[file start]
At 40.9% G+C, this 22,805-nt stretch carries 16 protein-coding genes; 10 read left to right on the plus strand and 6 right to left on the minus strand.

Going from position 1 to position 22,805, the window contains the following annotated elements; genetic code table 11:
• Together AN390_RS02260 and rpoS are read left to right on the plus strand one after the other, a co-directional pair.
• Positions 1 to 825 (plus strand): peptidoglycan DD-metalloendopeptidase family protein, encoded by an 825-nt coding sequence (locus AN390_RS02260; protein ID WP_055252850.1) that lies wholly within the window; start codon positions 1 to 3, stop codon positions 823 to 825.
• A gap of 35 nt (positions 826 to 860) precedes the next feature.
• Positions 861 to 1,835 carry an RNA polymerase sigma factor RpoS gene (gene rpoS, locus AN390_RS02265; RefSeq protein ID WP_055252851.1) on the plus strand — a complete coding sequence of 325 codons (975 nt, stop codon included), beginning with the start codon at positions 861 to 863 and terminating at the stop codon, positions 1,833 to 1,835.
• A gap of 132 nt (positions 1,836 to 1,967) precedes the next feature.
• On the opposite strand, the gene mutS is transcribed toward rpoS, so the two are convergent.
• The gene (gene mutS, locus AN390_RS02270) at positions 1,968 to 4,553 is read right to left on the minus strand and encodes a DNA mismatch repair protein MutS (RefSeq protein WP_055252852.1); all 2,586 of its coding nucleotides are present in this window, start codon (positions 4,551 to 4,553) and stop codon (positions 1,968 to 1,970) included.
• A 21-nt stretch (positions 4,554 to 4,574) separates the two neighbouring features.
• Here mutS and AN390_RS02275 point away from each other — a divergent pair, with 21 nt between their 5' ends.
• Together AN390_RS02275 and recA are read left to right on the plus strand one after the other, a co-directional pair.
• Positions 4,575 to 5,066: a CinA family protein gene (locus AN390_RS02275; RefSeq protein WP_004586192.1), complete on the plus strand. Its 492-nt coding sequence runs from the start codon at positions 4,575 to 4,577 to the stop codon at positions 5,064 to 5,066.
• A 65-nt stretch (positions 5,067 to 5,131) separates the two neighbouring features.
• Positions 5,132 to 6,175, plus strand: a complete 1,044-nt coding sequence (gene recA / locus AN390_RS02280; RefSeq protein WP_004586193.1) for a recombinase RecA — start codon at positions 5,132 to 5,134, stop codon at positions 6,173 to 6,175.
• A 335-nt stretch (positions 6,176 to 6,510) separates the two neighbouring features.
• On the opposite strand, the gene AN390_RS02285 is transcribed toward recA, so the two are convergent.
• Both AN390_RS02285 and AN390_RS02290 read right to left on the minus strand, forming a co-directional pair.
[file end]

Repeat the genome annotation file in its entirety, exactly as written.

At 40.9% G+C, this 22,805-nt stretch carries 16 protein-coding genes; 10 read left to right on the plus strand and 6 right to left on the minus strand.

Going from position 1 to position 22,805, the window contains the following annotated elements; genetic code table 11:
• Together AN390_RS02260 and rpoS are read left to right on the plus strand one after the other, a co-directional pair.
• Positions 1 to 825 (plus strand): peptidoglycan DD-metalloendopeptidase family protein, encoded by an 825-nt coding sequence (locus AN390_RS02260; protein ID WP_055252850.1) that lies wholly within the window; start codon positions 1 to 3, stop codon positions 823 to 825.
• A gap of 35 nt (positions 826 to 860) precedes the next feature.
• Positions 861 to 1,835 carry an RNA polymerase sigma factor RpoS gene (gene rpoS, locus AN390_RS02265; RefSeq protein ID WP_055252851.1) on the plus strand — a complete coding sequence of 325 codons (975 nt, stop codon included), beginning with the start codon at positions 861 to 863 and terminating at the stop codon, positions 1,833 to 1,835.
• A gap of 132 nt (positions 1,836 to 1,967) precedes the next feature.
• On the opposite strand, the gene mutS is transcribed toward rpoS, so the two are convergent.
• The gene (gene mutS, locus AN390_RS02270) at positions 1,968 to 4,553 is read right to left on the minus strand and encodes a DNA mismatch repair protein MutS (RefSeq protein WP_055252852.1); all 2,586 of its coding nucleotides are present in this window, start codon (positions 4,551 to 4,553) and stop codon (positions 1,968 to 1,970) included.
• A 21-nt stretch (positions 4,554 to 4,574) separates the two neighbouring features.
• Here mutS and AN390_RS02275 point away from each other — a divergent pair, with 21 nt between their 5' ends.
• Together AN390_RS02275 and recA are read left to right on the plus strand one after the other, a co-directional pair.
• Positions 4,575 to 5,066: a CinA family protein gene (locus AN390_RS02275; RefSeq protein WP_004586192.1), complete on the plus strand. Its 492-nt coding sequence runs from the start codon at positions 4,575 to 4,577 to the stop codon at positions 5,064 to 5,066.
• A 65-nt stretch (positions 5,067 to 5,131) separates the two neighbouring features.
• Positions 5,132 to 6,175, plus strand: a complete 1,044-nt coding sequence (gene recA / locus AN390_RS02280; RefSeq protein WP_004586193.1) for a recombinase RecA — start codon at positions 5,132 to 5,134, stop codon at positions 6,173 to 6,175.
• A 335-nt stretch (positions 6,176 to 6,510) separates the two neighbouring features.
• On the opposite strand, the gene AN390_RS02285 is transcribed toward recA, so the two are convergent.
• Both AN390_RS02285 and AN390_RS02290 read right to left on the minus strand, forming a co-directional pair.